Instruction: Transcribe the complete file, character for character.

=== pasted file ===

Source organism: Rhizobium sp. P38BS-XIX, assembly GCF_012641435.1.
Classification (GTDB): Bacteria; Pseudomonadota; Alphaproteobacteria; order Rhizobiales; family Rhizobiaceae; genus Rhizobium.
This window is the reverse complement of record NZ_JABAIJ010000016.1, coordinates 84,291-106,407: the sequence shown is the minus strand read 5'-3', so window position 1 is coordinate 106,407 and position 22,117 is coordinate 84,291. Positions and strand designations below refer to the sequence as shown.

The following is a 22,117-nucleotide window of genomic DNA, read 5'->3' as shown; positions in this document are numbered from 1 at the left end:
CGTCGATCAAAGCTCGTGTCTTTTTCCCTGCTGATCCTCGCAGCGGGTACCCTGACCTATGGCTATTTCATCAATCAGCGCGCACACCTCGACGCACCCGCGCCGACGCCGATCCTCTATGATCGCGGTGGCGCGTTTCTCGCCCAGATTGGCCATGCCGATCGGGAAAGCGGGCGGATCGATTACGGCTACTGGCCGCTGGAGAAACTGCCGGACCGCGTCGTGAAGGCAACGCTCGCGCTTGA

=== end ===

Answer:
Source organism: Rhizobium sp. P38BS-XIX, assembly GCF_012641435.1.
Classification (GTDB): Bacteria; Pseudomonadota; Alphaproteobacteria; order Rhizobiales; family Rhizobiaceae; genus Rhizobium.
This window is the reverse complement of record NZ_JABAIJ010000016.1, coordinates 84,291-106,407: the sequence shown is the minus strand read 5'-3', so window position 1 is coordinate 106,407 and position 22,117 is coordinate 84,291. Positions and strand designations below refer to the sequence as shown.

The following is a 22,117-nucleotide window of genomic DNA, read 5'->3' as shown; positions in this document are numbered from 1 at the left end:
CGTCGATCAAAGCTCGTGTCTTTTTCCCTGCTGATCCTCGCAGCGGGTACCCTGACCTATGGCTATTTCATCAATCAGCGCGCACACCTCGACGCACCCGCGCCGACGCCGATCCTCTATGATCGCGGTGGCGCGTTTCTCGCCCAGATTGGCCATGCCGATCGGGAAAGCGGGCGGATCGATTACGGCTACTGGCCGCTGGAGAAACTGCCGGACCGCGTCGTGAAGGCAACGCTCGCGCTTGA